It is estimated that 15 percent of individuals with type 2 diabetes will also develop foot ulcers. Because the nerve and blood vessel damage of diabetes affects peripheral tissues first, the tingling and “pins and needles” sensations can become so common that they are ignored until there are major problems. This can lead to infections, amputation, and – if untreated – death.
Type 2 diabetes is essentially a disease of nutritional imbalances: too many refined carbs, too much sugar, and a high caloric intake overall.
Typically missing in many diets are omega-3 fatty acids. These healthy fats help build blood vessels, skin tissue, brain cells, and keep arteries flexible and healthy. While many studies have shown benefits from omega-3s for behavior, focus, vision, and cardiovascular function, a clinical study found that they can help heal ulcers in the feet associated with diabetes.
In 12 weeks, the wounds in the omega-3 group were smaller, their insulin levels were better balanced, and their C-reactive protein levels (an inflammatory marker) were reduced. They also had higher overall antioxidant levels, including higher levels of glutathione, considered the body’s “master antioxidant.”
Soleimani Z, Hashemdokht F, Bahmani F, Taghizadeh M, Memarzadeh MR, Asemi Z. Clinical and metabolic response to flaxseed oil omega-3 fatty acids supplementation in patients with diabetic foot ulcer: A randomized, double-blind, placebo-controlled trial. J Diabetes Complications. 2017;31(9):1394–1400.
Background: Data on the effects of flaxseed oil omega-3 fatty acids supplementation on wound healing and metabolic status in subjects with diabetic foot ulcer (DFU) are scarce.
Objective: This study was conducted to evaluate the effects of flaxseed oil omega-3 fatty acids supplementation on wound healing and metabolic status in subjects with DFU.
Methods: The current randomized, double-blind, placebo-controlled trial was conducted among 60 subjects (aged 40-85years old) with grade 3 DFU. Subjects were randomly allocated into two groups (30 subjects each group) to receive either 1000mg omega-3 fatty acids from flaxseed oil supplements or placebo twice a day for 12weeks.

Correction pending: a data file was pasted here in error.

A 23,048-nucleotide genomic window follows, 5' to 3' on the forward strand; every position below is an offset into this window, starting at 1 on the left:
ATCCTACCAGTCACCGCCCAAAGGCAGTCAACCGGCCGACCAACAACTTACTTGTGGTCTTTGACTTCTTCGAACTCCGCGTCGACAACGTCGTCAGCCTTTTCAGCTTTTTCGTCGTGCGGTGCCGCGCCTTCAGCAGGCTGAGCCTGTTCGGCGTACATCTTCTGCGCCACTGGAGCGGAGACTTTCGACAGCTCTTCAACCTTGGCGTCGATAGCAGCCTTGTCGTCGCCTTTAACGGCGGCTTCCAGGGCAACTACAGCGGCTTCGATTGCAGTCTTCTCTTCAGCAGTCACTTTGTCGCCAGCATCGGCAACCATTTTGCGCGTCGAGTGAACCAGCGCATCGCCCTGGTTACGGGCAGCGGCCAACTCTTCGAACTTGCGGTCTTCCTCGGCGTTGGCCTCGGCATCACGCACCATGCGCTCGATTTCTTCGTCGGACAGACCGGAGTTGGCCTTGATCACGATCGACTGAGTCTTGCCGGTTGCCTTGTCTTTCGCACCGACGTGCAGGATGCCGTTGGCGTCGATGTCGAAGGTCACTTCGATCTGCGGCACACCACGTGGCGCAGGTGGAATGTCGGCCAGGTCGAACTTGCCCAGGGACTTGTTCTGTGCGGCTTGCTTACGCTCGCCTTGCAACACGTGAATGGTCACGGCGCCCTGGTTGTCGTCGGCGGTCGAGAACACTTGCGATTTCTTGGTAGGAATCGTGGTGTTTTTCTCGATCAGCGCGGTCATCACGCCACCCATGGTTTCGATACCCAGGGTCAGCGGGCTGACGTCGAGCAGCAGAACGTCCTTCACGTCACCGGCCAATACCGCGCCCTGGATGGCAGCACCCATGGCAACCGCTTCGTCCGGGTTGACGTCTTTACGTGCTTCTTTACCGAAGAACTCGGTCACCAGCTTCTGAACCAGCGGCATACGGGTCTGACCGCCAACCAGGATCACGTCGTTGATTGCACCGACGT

Results: After the 12-week intervention, compared with the placebo, omega-3 fatty acids supplementation resulted in significant decreases in ulcer length (-2.0±2.3 vs. -1.0±1.1cm, P=0.03), width (-1.8±1.7 vs. -1.0±1.0cm, P=0.02) and depth (-0.8±0.6 vs. -0.5±0.5cm, P=0.01). Additionally, significant reductions in serum insulin concentrations (-4.4±5.5 vs. +1.4±8.3 μIU/mL, P=0.002), homeostasis model of assessment-estimated insulin resistance (-2.1±3.0 vs. +1.0±5.0, P=0.005) and HbA1c (-0.9±1.5 vs. -0.1±0.4%, P=0.01), and a significant rise in the quantitative insulin sensitivity check index (+0.01±0.01 vs. -0.005±0.02, P=0.002) were seen following supplementation with omega-3 fatty acids compared with the placebo. In addition, omega-3 fatty acids supplementation significantly decreased serum high sensitivity C-reactive protein (hs-CRP) (-25.5±31.5 vs. -8.2±18.9μg/mL, P=0.01), and significantly increased plasma total antioxidant capacity (TAC) (+83.5±111.7 vs. -73.4±195.5mmol/L, P<0.001) and glutathione (GSH) concentrations (+60.7±140.2 vs. -15.5±129.7μmol/L, P=0.03) compared with the placebo.
Conclusions: Overall, omega-3 fatty acids supplementation for 12weeks among subjects with DFU had beneficial effects on parameters of ulcer size, markers of insulin metabolism, serum hs-CRP, plasma TAC and GSH levels. In addition, flaxseed oil omega-3 fatty acids may have played an indirect role in wound healing due to its effects on improved metabolic profiles.
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